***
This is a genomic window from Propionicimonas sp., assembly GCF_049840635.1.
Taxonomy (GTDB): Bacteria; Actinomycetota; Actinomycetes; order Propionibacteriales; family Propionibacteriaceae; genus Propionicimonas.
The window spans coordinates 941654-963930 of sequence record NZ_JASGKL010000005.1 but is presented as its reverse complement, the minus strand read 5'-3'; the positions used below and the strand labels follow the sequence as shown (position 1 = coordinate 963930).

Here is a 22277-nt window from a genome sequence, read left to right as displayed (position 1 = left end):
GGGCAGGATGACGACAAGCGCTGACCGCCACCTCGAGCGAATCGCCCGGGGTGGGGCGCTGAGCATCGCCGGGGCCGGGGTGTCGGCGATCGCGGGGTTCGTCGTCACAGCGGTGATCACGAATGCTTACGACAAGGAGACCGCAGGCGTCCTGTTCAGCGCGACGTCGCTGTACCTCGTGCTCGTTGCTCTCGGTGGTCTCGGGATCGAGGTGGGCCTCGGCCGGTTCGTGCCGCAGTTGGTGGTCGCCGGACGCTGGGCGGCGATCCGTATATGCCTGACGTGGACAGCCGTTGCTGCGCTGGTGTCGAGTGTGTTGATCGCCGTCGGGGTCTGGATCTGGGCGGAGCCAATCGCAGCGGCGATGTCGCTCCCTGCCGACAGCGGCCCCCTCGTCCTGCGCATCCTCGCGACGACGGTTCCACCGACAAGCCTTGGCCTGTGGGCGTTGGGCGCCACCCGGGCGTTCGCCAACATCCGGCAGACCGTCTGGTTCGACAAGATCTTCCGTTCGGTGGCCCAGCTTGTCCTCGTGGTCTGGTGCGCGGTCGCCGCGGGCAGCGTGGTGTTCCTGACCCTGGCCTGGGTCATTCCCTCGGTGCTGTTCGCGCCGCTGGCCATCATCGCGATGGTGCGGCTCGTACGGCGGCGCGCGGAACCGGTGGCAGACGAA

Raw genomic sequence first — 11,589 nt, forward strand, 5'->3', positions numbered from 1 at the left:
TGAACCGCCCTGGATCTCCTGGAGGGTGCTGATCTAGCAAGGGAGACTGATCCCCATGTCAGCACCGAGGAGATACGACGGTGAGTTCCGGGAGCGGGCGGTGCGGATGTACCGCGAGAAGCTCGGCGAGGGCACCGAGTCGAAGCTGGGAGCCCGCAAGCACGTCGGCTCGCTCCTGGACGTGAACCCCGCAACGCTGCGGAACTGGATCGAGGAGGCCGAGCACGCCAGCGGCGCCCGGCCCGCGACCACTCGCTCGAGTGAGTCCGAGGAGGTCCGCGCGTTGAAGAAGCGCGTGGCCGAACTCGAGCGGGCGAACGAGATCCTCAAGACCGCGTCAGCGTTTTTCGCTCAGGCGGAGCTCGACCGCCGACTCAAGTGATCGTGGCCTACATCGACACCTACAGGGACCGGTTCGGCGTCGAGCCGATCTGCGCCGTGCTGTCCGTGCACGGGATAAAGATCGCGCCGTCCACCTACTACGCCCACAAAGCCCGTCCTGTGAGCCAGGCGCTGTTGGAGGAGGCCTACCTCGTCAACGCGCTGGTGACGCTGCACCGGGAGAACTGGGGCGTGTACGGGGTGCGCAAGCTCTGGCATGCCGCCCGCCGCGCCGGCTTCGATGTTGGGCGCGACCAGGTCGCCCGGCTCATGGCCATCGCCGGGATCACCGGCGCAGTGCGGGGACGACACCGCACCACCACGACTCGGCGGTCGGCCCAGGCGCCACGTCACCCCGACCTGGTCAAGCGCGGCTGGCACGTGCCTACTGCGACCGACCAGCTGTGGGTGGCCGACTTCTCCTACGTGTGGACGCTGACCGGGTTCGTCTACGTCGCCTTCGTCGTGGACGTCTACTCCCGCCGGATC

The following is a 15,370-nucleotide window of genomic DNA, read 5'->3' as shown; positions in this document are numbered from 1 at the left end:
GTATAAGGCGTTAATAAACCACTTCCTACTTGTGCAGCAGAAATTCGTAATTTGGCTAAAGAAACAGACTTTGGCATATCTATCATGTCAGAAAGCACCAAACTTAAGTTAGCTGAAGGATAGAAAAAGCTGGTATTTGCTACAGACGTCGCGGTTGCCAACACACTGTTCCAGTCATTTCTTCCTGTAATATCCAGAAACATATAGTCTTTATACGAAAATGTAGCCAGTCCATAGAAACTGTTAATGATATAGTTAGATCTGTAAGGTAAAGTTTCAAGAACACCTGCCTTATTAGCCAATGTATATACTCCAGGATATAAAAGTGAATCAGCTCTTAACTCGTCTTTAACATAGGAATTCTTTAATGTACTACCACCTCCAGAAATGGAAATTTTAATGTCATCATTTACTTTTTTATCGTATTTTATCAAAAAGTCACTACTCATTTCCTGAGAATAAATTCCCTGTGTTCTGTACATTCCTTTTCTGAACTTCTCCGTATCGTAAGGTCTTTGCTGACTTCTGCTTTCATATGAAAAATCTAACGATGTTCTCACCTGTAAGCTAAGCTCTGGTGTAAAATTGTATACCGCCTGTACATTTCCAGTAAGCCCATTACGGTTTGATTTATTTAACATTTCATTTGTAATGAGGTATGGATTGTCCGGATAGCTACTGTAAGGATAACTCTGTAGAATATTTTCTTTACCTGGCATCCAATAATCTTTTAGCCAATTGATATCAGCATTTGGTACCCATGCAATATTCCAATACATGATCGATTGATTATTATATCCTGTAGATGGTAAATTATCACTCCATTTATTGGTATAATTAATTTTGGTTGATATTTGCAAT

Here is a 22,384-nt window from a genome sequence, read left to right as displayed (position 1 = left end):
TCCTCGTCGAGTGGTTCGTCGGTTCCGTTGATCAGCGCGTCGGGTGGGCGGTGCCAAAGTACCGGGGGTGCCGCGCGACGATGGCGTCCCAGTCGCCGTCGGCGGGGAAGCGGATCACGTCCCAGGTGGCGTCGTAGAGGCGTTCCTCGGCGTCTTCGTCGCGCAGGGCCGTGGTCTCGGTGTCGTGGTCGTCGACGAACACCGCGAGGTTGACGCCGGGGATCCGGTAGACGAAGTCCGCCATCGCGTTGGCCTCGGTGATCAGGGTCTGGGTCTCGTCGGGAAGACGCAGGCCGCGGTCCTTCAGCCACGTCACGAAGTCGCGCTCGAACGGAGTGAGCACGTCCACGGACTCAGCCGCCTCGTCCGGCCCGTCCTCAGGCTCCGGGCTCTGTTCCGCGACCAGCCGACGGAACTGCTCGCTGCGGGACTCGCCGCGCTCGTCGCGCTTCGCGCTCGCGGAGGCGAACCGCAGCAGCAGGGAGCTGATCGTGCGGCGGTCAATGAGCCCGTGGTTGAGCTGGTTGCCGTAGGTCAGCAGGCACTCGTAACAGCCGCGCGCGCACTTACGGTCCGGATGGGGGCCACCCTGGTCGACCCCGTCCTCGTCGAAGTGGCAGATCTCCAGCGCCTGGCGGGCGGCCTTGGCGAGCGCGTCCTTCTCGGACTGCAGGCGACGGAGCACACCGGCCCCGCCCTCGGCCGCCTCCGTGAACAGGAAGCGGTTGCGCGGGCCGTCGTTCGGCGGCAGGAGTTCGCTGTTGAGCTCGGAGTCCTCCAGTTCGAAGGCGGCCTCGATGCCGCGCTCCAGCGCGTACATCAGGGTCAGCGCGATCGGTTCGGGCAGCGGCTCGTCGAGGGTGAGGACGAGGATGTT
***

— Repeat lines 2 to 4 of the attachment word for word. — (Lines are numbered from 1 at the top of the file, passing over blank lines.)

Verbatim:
Taxonomy (GTDB): Bacteria; Actinomycetota; Actinomycetes; order Propionibacteriales; family Propionibacteriaceae; genus Propionicimonas.
The window spans coordinates 941654-963930 of sequence record NZ_JASGKL010000005.1 but is presented as its reverse complement, the minus strand read 5'-3'; the positions used below and the strand labels follow the sequence as shown (position 1 = coordinate 963930).

Here is a 22277-nt window from a genome sequence, read left to right as displayed (position 1 = left end):